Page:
Please read this paragraph carefully:
“Since last year real GDP growth has been slowing. The chair of the Federal Reserve has been signaling that, while growth is slowing, there is no recession risk and the Fed is forecasting continued positive growth. Warning signs in the economy, including inverted yield curves, have been ignored and markets continued to make new highs in July. In August a correction took a place and subsequently a rally in markets ensued into early September. On September 18 the Fed is cutting rates.”
What’s so special about that you ask? We all know this after all.
What if I told you you could use this very sentence and apply it to the market action in 2007?
Check it out:
The yield curve was inverted, growth was markedly slower in 2007 versus 2006, yet $SPX made a new high in July (same backdrop as now), there was an August correction (same as now) and then the Fed cut rates on September 18 (same as now), literally the same day. September 18:
Markets proceeded to make another marginal high and that was it. Lights out:
Hence I submit we are finding ourselves at a very curious moment in time as we have very similar elements running through these markets. Not saying it will resolve the same way, but the ingredients are there and all is needed is perhaps a trigger. And perhaps we saw the trigger this weekend. Too early to tell, but clearly something to be mindful of.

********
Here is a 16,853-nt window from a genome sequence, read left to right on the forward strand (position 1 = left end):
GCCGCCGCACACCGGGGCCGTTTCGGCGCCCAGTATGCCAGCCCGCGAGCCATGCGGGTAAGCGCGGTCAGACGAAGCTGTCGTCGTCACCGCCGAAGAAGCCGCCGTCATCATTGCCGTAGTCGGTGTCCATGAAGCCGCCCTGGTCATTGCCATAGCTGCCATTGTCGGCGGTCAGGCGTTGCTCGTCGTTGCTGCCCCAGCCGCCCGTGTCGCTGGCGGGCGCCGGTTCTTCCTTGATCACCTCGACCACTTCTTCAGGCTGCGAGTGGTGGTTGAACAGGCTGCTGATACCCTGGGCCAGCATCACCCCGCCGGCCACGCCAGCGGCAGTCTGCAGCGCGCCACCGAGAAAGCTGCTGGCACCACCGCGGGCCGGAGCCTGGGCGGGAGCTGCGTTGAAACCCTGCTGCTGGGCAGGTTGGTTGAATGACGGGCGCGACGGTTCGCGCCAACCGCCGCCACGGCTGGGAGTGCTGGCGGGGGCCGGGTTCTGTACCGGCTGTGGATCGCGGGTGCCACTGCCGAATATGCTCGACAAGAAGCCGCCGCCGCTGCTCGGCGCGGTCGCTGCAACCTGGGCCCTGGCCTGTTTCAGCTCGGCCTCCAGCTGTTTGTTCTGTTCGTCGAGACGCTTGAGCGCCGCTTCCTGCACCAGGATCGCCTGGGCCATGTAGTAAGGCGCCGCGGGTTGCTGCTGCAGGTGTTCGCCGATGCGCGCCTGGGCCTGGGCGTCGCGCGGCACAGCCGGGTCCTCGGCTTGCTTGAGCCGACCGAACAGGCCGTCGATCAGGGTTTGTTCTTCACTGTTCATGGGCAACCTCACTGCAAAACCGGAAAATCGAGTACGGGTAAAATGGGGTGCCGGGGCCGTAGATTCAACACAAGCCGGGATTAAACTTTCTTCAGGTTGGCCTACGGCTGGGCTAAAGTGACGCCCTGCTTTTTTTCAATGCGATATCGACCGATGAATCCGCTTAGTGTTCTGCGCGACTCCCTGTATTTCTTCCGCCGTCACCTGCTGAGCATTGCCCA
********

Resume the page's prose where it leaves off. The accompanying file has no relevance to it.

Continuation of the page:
So markets topped in October 2007 following the rate cut in September. And here was Ben Bernanke in November telling everybody there won’t be a recession:
Bernanke November 2007:
"Federal Reserve Chairman Ben Bernanke told lawmakers on Thursday the U.S. economy did not appear headed for recession.
Our assessment is for slower growth, but positive growth, going into next year”
Recession starts December 2007t.co/icu7dY0XW3
— Sven Henrich (@NorthmanTrader) September 16, 2019
Does that not sound eerily similar to what Jay Powell has been telling us at this moment in time? Here’s Jay Powell on September 6:
“We’re not forecasting or expecting a recession,” he said.
“The most likely outlook is still moderate growth, a strong labor market and inflation continuing to move back up.”
“Our main expectation is not at all that there will be a recession,” Powell said.”
Yes there are differences as well and of course no period is alike, but the confluence of circumstances is impressive. Markets behaving in very similar ways, including dates and a Federal Reserve very much behaving in a similar way as well.
What does that all suggest?
Well, for one, the Fed will not tell you when a recession starts. They can and will be in total denial until after the fact. The 2007 recession literally started 1 month after Bernanke stated in front of Congress that there won’t be a recession. So when Jay Powell declares the same thing this week as he’s cutting rates know that such a statement has absolutely no meaning.
“Not forecasting a recession” he stated on September 6. Powell’s Bernanke moment?
The avoid the same fate the task for markets then is what I suggested in Playing with Fire: Markets need to make sustained new highs or risk seeing similar circumstances to play out similarly.
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